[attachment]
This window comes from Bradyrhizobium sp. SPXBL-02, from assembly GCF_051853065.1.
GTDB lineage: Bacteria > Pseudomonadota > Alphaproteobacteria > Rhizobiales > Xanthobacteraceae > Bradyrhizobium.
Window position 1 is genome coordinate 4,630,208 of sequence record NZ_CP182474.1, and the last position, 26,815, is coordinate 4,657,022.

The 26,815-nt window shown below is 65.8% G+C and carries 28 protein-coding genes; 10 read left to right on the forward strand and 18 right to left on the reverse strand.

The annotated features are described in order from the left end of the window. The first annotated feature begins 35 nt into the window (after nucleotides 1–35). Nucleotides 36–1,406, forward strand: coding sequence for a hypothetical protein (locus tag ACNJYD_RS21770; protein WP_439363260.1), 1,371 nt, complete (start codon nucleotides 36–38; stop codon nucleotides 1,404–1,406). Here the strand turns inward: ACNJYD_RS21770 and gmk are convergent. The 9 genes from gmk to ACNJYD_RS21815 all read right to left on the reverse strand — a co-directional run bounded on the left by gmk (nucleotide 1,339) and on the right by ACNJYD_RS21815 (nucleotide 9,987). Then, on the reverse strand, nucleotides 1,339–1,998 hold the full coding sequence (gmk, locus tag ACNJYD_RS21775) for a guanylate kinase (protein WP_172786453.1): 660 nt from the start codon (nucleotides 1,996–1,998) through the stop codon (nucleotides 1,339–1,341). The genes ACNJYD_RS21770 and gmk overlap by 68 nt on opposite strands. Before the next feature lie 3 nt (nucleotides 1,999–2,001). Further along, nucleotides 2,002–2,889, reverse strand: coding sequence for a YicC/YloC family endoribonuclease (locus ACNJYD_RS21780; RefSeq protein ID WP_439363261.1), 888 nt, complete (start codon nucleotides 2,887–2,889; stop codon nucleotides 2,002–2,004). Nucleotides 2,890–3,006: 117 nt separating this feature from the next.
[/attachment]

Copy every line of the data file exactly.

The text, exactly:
This window comes from Bradyrhizobium sp. SPXBL-02, from assembly GCF_051853065.1.
GTDB lineage: Bacteria > Pseudomonadota > Alphaproteobacteria > Rhizobiales > Xanthobacteraceae > Bradyrhizobium.
Window position 1 is genome coordinate 4,630,208 of sequence record NZ_CP182474.1, and the last position, 26,815, is coordinate 4,657,022.

The 26,815-nt window shown below is 65.8% G+C and carries 28 protein-coding genes; 10 read left to right on the forward strand and 18 right to left on the reverse strand.

The annotated features are described in order from the left end of the window. The first annotated feature begins 35 nt into the window (after nucleotides 1–35). Nucleotides 36–1,406, forward strand: coding sequence for a hypothetical protein (locus tag ACNJYD_RS21770; protein WP_439363260.1), 1,371 nt, complete (start codon nucleotides 36–38; stop codon nucleotides 1,404–1,406). Here the strand turns inward: ACNJYD_RS21770 and gmk are convergent. The 9 genes from gmk to ACNJYD_RS21815 all read right to left on the reverse strand — a co-directional run bounded on the left by gmk (nucleotide 1,339) and on the right by ACNJYD_RS21815 (nucleotide 9,987). Then, on the reverse strand, nucleotides 1,339–1,998 hold the full coding sequence (gmk, locus tag ACNJYD_RS21775) for a guanylate kinase (protein WP_172786453.1): 660 nt from the start codon (nucleotides 1,996–1,998) through the stop codon (nucleotides 1,339–1,341). The genes ACNJYD_RS21770 and gmk overlap by 68 nt on opposite strands. Before the next feature lie 3 nt (nucleotides 1,999–2,001). Further along, nucleotides 2,002–2,889, reverse strand: coding sequence for a YicC/YloC family endoribonuclease (locus ACNJYD_RS21780; RefSeq protein ID WP_439363261.1), 888 nt, complete (start codon nucleotides 2,887–2,889; stop codon nucleotides 2,002–2,004). Nucleotides 2,890–3,006: 117 nt separating this feature from the next.